Brian C. Pohanka, 50, a Civil War historian who advised film makers, preserved battlefields, reenacted troop movements and dressed the part, died of cancer June 15, 2005 at his home in Alexandria. I have been a life long fan of Brian which was further enhanced by his participation in Barbara Lane's Echoes of the Battlefield. During his regression sessions he recalled being a Union soldier that rose through the ranks to become an Officer. His accurate recollection of the battle details and mustering out at the end of the war were particularly detailed. his vivid experiences in that life may well have shaped his career in this time which was cut tragically short. Brian, I salute you and wish you every success in many other lives.
As an adviser and military coordinator on major motion pictures, including "Glory" (1989) and "Cold Mountain" (2003), he ensured the historical accuracy of films that would be seen by millions in theaters and on television.
His expertise stemmed, in part, from his work as the senior researcher, writer and adviser on the 27-volume Civil War series by Time-Life Books. He also was series consultant for the History Channel's "Civil War Journal."
So immersed was he in the Civil War era that he trimmed his beard in a style called the Imperial, popular in the 1860s. One of the legions of Civil War reenactors in the area, Mr. Pohanka served as captain of the 5th New York Infantry. When he donned its red-and-gold trimmed Zouave, or French-style, uniforms, the dapper historian looked as if he had stepped out of history.
Mr. Pohanka also engaged in contemporary political activism, resisting a number of development projects on the sites of Civil War battles in Northern Virginia.
"Some kid a hundred years from now is going to get interested in the Civil War and want to see these places. He's going to go down there and be standing in a parking lot. I'm fighting for that kid," Mr. Pohanka said during a 1990 demonstration in Culpeper County.
He was that kid 40 years ago; his father said that as a 7-year-old, Brian pored over American Heritage history books and historian Bruce Catton's works.
"I saw the battle lines in those books and took my toy soldiers and set them up the same way," he told a battlefield preservation group last year, according to his father. "I saw the connection between the men and the land."
At 12, Mr. Pohanka was doing research at the National Archives, thanks to a friendly employee who waived the minimum age requirement. Years later, when he became editor of the Time-Life series, some of the correspondence and other first-person artifacts he found as a youth proved handy.
Mr. Pohanka was born in Washington. He was a graduate of Sidwell Friends School and received a degree in history from Dickinson College in Carlisle, Pa.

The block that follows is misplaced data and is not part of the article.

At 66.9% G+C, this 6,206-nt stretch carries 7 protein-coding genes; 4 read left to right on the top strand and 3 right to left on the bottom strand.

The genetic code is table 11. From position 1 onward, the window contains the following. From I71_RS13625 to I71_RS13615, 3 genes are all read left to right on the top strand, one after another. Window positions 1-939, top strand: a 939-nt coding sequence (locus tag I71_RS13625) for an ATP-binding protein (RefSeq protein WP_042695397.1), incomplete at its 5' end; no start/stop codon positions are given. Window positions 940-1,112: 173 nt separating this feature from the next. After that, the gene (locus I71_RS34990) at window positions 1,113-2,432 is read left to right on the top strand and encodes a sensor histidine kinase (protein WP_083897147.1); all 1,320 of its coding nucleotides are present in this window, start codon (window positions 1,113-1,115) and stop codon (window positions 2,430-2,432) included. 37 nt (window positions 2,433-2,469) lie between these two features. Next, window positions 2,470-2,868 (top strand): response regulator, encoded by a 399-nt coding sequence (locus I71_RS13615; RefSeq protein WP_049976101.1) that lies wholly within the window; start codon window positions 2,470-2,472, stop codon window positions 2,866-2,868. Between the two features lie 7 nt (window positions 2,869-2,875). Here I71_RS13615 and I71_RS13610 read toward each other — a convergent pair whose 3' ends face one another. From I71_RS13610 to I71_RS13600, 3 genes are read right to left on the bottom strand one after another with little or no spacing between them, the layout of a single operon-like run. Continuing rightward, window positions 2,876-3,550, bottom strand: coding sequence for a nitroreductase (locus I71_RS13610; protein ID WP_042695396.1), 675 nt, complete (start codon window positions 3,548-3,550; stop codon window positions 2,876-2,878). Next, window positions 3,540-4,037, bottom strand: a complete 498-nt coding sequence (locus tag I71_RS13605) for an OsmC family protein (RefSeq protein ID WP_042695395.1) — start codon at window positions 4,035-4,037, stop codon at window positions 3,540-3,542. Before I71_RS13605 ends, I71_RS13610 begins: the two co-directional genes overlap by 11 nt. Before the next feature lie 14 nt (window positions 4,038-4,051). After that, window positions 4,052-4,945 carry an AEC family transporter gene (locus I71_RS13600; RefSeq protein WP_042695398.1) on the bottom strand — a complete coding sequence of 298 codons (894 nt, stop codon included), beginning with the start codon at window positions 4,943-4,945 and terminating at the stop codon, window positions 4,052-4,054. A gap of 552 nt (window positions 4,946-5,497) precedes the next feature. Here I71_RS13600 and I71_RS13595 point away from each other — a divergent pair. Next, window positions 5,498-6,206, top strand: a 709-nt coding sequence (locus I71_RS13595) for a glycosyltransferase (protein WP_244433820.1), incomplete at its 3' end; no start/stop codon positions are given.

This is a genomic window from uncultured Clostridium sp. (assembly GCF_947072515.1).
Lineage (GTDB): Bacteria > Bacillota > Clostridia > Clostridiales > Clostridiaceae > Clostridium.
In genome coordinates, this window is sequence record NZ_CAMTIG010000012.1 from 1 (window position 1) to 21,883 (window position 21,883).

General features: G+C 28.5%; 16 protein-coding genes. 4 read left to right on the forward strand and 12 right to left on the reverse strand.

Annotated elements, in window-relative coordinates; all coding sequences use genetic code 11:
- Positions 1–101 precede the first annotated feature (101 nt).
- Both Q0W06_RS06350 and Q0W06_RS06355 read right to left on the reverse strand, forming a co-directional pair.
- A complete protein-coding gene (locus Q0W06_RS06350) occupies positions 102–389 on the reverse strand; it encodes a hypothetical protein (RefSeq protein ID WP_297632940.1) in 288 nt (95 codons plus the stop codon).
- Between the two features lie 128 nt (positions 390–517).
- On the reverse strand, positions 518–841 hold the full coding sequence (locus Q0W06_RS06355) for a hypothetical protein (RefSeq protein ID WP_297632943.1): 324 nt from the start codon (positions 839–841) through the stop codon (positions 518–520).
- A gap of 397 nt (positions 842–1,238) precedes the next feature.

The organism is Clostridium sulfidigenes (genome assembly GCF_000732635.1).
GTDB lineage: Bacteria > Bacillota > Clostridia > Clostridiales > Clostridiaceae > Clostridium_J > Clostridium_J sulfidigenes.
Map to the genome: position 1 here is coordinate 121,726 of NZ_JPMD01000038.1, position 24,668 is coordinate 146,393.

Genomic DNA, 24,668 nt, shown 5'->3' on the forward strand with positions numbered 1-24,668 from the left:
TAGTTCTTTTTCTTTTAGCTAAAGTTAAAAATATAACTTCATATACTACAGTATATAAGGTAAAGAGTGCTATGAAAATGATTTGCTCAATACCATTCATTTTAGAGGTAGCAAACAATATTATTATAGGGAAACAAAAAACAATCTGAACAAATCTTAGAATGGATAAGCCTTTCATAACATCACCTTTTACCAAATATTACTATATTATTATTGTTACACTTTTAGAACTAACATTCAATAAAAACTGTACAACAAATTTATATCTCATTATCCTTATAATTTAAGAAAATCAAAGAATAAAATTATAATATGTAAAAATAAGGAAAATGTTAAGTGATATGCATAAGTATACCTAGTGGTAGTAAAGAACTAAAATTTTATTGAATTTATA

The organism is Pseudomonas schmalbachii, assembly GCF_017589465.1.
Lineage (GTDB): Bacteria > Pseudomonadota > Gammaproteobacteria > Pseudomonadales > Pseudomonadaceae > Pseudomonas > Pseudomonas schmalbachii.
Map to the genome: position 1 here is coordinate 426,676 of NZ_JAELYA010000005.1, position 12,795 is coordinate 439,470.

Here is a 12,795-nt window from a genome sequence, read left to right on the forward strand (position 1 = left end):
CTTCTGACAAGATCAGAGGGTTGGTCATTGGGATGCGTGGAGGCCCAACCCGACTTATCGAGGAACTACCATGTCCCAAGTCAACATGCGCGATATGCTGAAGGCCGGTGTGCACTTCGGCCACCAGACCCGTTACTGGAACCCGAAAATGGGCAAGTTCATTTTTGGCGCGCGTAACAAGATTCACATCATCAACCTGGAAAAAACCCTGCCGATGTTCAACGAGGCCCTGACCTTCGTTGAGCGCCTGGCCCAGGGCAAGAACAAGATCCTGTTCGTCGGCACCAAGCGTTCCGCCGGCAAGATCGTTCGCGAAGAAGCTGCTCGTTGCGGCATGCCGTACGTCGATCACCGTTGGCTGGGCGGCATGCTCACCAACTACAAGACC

Although the Civil War dominated his work, Mr. Pohanka also studied the 1876 Battle of the Little Bighorn, where Lt. Col. George Armstrong Custer's 7th Cavalry was wiped out after attacking a large encampment of Sioux and Cheyenne in southeastern Montana. He spent some time there every summer for the past 25 years and participated in two archaeological digs at the site. He also made trips to South Africa, where he investigated the 19th-century Zulu wars.
But his interest, and the interest of the public, in the War Between the States kept him employed.
In 1988, he recruited and instructed actors portraying the soldiers in the 54th Massachusetts Regiment, the first black regiment in the Union Army, for the movie "Glory." Because few African Americans are reenactors, Mr. Pohanka recruited Washington area residents through newspaper ads and unemployment offices.
"There were 300,000 blacks in that war. We think their role has been badly neglected, and we hope this picture will encourage more black people to take an interest in the history," he told The Washington Post while the movie was being made.
Mr. Pohanka enlisted two other veteran reenactors to help him teach 1,000 Romanian soldiers, who portrayed the Union and Confederate troops in "Cold Mountain," how to wear their uniforms, carry their weapons and perform their duties.
"We were struck by their lean and hungry look," he told the Dickinson College alumni magazine. "Their physical build is much closer to the way Americans looked back then."
Mr. Pohanka was pleased with how the film turned out, especially the opening scene of the 1864 Battle of the Crater, when the Union Army tunneled explosives under a Confederate fort, then ordered its untrained troops to charge the pit. A massacre ensued.
"I was glad that the battle scene was graphic, violent and gory," he said. "That's what war is. It's not a bunch of people in costume. If it's not as violent and horrible as it really is, it's not being true to reality."
He wrote and edited about a dozen books, including "Mapping the Civil War" (1992), "Distant Thunder: A Photographic Essay on the Civil War" (1988) and "Myles Keough: An Irish Dragoon in the 7th Cavalry" (1991). A regimental history of the 5th New York Infantry, which he worked on for more than a quarter-century, will be published posthumously, his father said.
He even met his wife, a costume historian, through "living history" reenactment activities. They lived in an 1880s-era home near Mount Vernon, once owned by a veteran of the 10th New York Cavalry.
Mr. Pohanka served on the boards of several local preservation associations, and he was named Battlefield Preservationist of the Year in 2004 by the Civil War Preservation Trust and the Central Virginia Battlefields Trust.
Survivors include his wife of seven years, Cricket Pohanka of Alexandria; his father, John Pohanka of Washington; a brother, Geoffrey Pohanka of Vienna; and a sister, Susan Pohanka of Bryn Mawr, Pa.